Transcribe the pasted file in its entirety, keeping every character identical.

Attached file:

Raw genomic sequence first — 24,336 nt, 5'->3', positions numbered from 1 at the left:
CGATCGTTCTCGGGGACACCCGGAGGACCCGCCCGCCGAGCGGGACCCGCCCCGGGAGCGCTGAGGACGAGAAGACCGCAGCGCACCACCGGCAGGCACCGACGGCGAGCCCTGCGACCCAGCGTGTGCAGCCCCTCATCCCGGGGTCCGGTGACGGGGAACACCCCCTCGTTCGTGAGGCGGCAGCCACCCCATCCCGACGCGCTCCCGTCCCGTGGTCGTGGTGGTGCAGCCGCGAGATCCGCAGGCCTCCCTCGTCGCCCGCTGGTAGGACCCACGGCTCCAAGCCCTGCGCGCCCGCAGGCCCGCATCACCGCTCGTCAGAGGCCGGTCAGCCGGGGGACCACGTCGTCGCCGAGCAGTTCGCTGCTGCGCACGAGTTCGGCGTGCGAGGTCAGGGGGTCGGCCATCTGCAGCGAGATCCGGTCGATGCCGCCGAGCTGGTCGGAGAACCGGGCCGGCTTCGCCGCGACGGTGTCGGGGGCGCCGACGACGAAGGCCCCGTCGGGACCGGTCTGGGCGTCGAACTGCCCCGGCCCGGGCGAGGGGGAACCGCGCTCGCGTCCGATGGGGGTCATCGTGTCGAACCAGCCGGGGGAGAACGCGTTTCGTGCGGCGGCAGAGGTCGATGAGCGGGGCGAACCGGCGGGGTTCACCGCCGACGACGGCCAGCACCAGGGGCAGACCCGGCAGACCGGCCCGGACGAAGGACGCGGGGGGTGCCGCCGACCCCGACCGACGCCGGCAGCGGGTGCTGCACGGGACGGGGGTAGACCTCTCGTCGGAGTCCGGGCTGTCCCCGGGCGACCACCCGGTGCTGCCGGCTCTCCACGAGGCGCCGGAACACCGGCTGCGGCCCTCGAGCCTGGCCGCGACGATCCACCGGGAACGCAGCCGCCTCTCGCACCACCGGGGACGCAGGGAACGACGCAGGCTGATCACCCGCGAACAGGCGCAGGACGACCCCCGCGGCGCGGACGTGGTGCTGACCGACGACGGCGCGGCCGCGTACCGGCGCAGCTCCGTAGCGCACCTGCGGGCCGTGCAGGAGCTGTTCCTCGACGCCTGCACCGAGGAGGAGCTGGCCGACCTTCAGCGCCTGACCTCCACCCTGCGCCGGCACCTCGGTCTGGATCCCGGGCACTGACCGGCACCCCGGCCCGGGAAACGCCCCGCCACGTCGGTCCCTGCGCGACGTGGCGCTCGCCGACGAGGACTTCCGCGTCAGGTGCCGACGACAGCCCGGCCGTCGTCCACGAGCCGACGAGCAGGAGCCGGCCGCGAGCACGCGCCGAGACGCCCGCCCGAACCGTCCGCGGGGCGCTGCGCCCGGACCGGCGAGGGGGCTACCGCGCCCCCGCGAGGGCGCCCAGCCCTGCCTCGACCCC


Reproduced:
Raw genomic sequence first — 24,336 nt, 5'->3', positions numbered from 1 at the left:
CGATCGTTCTCGGGGACACCCGGAGGACCCGCCCGCCGAGCGGGACCCGCCCCGGGAGCGCTGAGGACGAGAAGACCGCAGCGCACCACCGGCAGGCACCGACGGCGAGCCCTGCGACCCAGCGTGTGCAGCCCCTCATCCCGGGGTCCGGTGACGGGGAACACCCCCTCGTTCGTGAGGCGGCAGCCACCCCATCCCGACGCGCTCCCGTCCCGTGGTCGTGGTGGTGCAGCCGCGAGATCCGCAGGCCTCCCTCGTCGCCCGCTGGTAGGACCCACGGCTCCAAGCCCTGCGCGCCCGCAGGCCCGCATCACCGCTCGTCAGAGGCCGGTCAGCCGGGGGACCACGTCGTCGCCGAGCAGTTCGCTGCTGCGCACGAGTTCGGCGTGCGAGGTCAGGGGGTCGGCCATCTGCAGCGAGATCCGGTCGATGCCGCCGAGCTGGTCGGAGAACCGGGCCGGCTTCGCCGCGACGGTGTCGGGGGCGCCGACGACGAAGGCCCCGTCGGGACCGGTCTGGGCGTCGAACTGCCCCGGCCCGGGCGAGGGGGAACCGCGCTCGCGTCCGATGGGGGTCATCGTGTCGAACCAGCCGGGGGAGAACGCGTTTCGTGCGGCGGCAGAGGTCGATGAGCGGGGCGAACCGGCGGGGTTCACCGCCGACGACGGCCAGCACCAGGGGCAGACCCGGCAGACCGGCCCGGACGAAGGACGCGGGGGGTGCCGCCGACCCCGACCGACGCCGGCAGCGGGTGCTGCACGGGACGGGGGTAGACCTCTCGTCGGAGTCCGGGCTGTCCCCGGGCGACCACCCGGTGCTGCCGGCTCTCCACGAGGCGCCGGAACACCGGCTGCGGCCCTCGAGCCTGGCCGCGACGATCCACCGGGAACGCAGCCGCCTCTCGCACCACCGGGGACGCAGGGAACGACGCAGGCTGATCACCCGCGAACAGGCGCAGGACGACCCCCGCGGCGCGGACGTGGTGCTGACCGACGACGGCGCGGCCGCGTACCGGCGCAGCTCCGTAGCGCACCTGCGGGCCGTGCAGGAGCTGTTCCTCGACGCCTGCACCGAGGAGGAGCTGGCCGACCTTCAGCGCCTGACCTCCACCCTGCGCCGGCACCTCGGTCTGGATCCCGGGCACTGACCGGCACCCCGGCCCGGGAAACGCCCCGCCACGTCGGTCCCTGCGCGACGTGGCGCTCGCCGACGAGGACTTCCGCGTCAGGTGCCGACGACAGCCCGGCCGTCGTCCACGAGCCGACGAGCAGGAGCCGGCCGCGAGCACGCGCCGAGACGCCCGCCCGAACCGTCCGCGGGGCGCTGCGCCCGGACCGGCGAGGGGGCTACCGCGCCCCCGCGAGGGCGCCCAGCCCTGCCTCGACCCC